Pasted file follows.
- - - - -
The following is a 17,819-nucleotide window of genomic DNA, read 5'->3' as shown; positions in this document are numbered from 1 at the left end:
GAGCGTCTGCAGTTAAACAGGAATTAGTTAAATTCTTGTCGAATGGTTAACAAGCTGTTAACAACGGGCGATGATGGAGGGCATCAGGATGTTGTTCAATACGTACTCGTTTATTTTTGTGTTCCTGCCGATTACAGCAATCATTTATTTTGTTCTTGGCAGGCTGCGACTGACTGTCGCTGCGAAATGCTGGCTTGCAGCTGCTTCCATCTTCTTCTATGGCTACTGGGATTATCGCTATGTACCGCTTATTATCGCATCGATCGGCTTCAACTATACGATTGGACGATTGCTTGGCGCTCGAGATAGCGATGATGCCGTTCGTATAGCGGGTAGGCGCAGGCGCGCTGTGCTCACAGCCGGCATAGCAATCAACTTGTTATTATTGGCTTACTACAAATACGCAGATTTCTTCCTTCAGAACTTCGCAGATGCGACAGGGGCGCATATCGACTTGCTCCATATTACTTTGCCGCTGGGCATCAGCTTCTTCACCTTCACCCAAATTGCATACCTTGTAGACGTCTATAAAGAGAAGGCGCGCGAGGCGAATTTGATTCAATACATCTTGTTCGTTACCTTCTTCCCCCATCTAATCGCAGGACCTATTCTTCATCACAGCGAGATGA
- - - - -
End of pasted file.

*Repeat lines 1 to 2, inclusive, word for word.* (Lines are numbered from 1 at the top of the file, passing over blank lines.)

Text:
The following is a 17,819-nucleotide window of genomic DNA, read 5'->3' as shown; positions in this document are numbered from 1 at the left end:
GAGCGTCTGCAGTTAAACAGGAATTAGTTAAATTCTTGTCGAATGGTTAACAAGCTGTTAACAACGGGCGATGATGGAGGGCATCAGGATGTTGTTCAATACGTACTCGTTTATTTTTGTGTTCCTGCCGATTACAGCAATCATTTATTTTGTTCTTGGCAGGCTGCGACTGACTGTCGCTGCGAAATGCTGGCTTGCAGCTGCTTCCATCTTCTTCTATGGCTACTGGGATTATCGCTATGTACCGCTTATTATCGCATCGATCGGCTTCAACTATACGATTGGACGATTGCTTGGCGCTCGAGATAGCGATGATGCCGTTCGTATAGCGGGTAGGCGCAGGCGCGCTGTGCTCACAGCCGGCATAGCAATCAACTTGTTATTATTGGCTTACTACAAATACGCAGATTTCTTCCTTCAGAACTTCGCAGATGCGACAGGGGCGCATATCGACTTGCTCCATATTACTTTGCCGCTGGGCATCAGCTTCTTCACCTTCACCCAAATTGCATACCTTGTAGACGTCTATAAAGAGAAGGCGCGCGAGGCGAATTTGATTCAATACATCTTGTTCGTTACCTTCTTCCCCCATCTAATCGCAGGACCTATTCTTCATCACAGCGAGATGA